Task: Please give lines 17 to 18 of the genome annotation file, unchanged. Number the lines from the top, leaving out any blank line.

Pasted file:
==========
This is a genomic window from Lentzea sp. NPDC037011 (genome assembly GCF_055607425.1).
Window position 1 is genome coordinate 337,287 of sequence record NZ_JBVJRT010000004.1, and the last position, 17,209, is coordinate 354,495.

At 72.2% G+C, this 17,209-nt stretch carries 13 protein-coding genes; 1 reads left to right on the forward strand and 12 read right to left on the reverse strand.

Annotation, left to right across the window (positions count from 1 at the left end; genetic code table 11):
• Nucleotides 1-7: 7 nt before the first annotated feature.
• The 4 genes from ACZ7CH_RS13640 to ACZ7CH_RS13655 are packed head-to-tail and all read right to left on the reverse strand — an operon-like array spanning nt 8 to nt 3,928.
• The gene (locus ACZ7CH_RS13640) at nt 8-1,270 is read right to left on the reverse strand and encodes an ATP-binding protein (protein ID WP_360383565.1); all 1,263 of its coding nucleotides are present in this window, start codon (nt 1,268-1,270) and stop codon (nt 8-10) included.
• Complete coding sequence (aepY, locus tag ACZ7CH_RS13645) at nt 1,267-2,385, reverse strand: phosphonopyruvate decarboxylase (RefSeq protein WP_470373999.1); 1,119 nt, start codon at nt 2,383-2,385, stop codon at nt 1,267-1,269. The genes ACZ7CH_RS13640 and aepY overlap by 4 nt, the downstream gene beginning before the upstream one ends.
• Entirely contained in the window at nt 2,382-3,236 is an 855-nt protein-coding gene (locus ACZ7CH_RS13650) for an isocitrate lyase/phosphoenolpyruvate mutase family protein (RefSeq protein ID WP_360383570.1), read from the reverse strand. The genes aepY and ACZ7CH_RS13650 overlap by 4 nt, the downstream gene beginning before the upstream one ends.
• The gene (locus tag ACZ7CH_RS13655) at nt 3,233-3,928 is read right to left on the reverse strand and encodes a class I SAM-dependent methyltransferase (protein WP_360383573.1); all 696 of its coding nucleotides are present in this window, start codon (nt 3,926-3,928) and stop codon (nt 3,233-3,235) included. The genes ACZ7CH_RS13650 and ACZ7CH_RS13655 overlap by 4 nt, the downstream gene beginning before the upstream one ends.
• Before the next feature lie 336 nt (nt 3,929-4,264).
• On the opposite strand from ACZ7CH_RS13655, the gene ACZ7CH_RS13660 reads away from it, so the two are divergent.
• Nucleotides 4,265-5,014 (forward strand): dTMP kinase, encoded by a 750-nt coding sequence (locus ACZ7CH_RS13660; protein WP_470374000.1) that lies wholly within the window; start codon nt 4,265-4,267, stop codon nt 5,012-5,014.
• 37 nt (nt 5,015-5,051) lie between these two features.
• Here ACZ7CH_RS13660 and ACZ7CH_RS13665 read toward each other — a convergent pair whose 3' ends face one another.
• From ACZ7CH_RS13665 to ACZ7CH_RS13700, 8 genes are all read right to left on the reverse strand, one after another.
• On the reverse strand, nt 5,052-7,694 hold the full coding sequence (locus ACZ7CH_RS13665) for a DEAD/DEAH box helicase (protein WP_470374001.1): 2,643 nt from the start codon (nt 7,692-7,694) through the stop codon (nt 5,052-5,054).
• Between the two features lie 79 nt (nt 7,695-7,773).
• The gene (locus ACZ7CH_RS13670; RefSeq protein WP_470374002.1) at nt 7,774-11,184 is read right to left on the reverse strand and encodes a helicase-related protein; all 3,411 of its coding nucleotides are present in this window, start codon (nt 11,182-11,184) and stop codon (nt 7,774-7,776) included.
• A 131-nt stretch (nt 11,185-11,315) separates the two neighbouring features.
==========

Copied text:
• On the reverse strand, nt 5,052-7,694 hold the full coding sequence (locus ACZ7CH_RS13665) for a DEAD/DEAH box helicase (protein WP_470374001.1): 2,643 nt from the start codon (nt 7,692-7,694) through the stop codon (nt 5,052-5,054).
• Between the two features lie 79 nt (nt 7,695-7,773).